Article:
4. Anonymous Coward Silver badge
    Linux

    > "broke into a US federal government agency's Microsoft Internet Information Services web server"

    Why the duck would any organisation be using IIS (especially on a public facing site)? It's a massive pain and full of holes. Apache, nginx, lighttpd, etc are much more suited to the role.

    1. Captain Scarlet Silver badge
      Coat

      Yes but anyone can poorly configure a web server or run software with holes, especially me (I failed to patch Apache in one instance, another a PHP script e107 had a vulnerable file which was updated by the dev but was left on the web server).

    2. Sandtitz Silver badge
      Stop

      "Why the duck would any organisation be using IIS (especially on a public facing site)?"

      ...because the application vendor only supports IIS? ...it come with Windows and is easy to setup?

      "It's a massive pain"

      Pain?

      "and full of holes. Apache, nginx, lighttpd, etc are much more suited to the role."

      All of those products have had multiple security vulnerabilities last year. and some of them have had vulns this year as well.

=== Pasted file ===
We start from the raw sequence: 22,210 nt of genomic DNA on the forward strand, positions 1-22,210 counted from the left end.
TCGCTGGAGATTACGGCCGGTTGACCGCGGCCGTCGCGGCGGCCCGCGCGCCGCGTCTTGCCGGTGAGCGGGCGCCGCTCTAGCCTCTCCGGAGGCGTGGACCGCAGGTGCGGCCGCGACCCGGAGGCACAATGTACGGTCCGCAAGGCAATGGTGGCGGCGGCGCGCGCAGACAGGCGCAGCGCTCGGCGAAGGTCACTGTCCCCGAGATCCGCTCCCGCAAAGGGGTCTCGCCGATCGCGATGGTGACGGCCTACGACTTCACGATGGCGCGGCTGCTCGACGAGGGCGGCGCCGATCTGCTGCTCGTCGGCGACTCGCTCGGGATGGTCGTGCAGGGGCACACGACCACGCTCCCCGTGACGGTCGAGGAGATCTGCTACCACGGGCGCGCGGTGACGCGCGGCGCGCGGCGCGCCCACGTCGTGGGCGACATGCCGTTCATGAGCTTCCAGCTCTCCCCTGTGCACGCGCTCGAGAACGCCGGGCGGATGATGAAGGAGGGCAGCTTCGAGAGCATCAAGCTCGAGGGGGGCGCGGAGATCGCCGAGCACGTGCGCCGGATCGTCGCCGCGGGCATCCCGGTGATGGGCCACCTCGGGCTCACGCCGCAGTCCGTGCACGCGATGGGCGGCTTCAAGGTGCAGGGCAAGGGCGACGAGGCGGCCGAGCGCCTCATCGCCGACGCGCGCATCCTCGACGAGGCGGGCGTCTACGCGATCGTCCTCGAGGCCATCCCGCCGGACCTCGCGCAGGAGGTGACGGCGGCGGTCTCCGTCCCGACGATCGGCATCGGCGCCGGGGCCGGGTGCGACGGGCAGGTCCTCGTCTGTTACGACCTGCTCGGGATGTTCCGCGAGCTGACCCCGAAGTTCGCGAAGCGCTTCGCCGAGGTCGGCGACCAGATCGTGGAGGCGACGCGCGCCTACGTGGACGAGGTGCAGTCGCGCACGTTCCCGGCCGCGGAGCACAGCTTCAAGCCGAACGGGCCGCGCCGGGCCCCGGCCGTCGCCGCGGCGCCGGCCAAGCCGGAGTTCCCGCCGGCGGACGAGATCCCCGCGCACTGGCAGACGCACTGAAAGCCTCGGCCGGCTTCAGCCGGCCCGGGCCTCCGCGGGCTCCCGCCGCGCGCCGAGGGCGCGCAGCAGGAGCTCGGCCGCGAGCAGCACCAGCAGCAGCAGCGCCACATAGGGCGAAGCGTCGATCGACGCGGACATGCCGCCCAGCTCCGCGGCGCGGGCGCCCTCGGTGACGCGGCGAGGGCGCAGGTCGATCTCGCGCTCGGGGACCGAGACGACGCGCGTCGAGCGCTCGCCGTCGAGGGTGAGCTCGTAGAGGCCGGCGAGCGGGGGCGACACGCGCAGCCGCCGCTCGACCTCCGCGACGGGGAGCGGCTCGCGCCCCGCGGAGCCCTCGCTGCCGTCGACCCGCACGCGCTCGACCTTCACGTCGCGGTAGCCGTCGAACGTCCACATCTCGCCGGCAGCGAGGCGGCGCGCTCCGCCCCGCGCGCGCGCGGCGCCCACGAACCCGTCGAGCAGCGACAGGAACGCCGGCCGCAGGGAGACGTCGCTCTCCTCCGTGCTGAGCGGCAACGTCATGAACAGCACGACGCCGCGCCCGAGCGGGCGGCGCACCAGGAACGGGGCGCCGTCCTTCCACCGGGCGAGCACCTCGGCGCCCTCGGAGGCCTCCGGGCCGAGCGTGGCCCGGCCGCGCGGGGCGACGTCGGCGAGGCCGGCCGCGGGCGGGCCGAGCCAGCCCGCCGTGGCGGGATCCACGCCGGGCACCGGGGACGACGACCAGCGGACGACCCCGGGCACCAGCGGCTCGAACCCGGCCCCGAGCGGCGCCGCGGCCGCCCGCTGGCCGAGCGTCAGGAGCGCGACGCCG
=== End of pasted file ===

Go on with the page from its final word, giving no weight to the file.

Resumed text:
I think IIS isn't any worse on the hole aspect, but feel free to correct me with some statistics.

      1. Michael Wojcik Silver badge

        Some statistics, courtesy of NVD searches. IIS: 178 CVEs. Apache httpd: 289 CVEs. nginx: 39 CVEs.

        So Apache httpd does indeed have quite a lot more published vulnerabilities, but nginx has much fewer. On the other hand, Apache is much more widely used (40% versus 11% for IIS), so we can expect more attention paid to it. On the other other hand, nginx has a bigger market share than IIS too, and while nginx is a much newer and less stovepiped code base than Apache httpd and has a lot fewer features, it's not at all clear that it really has only 13% as many flaws as Apache.

        In short, statistics like these are meaningless. And what's likely far more important in practice is how likely an organization is to configure the server properly, and many components factor into that.

  5. Anonymous Coward
    Anonymous Coward

    Is this Telerik-rolling?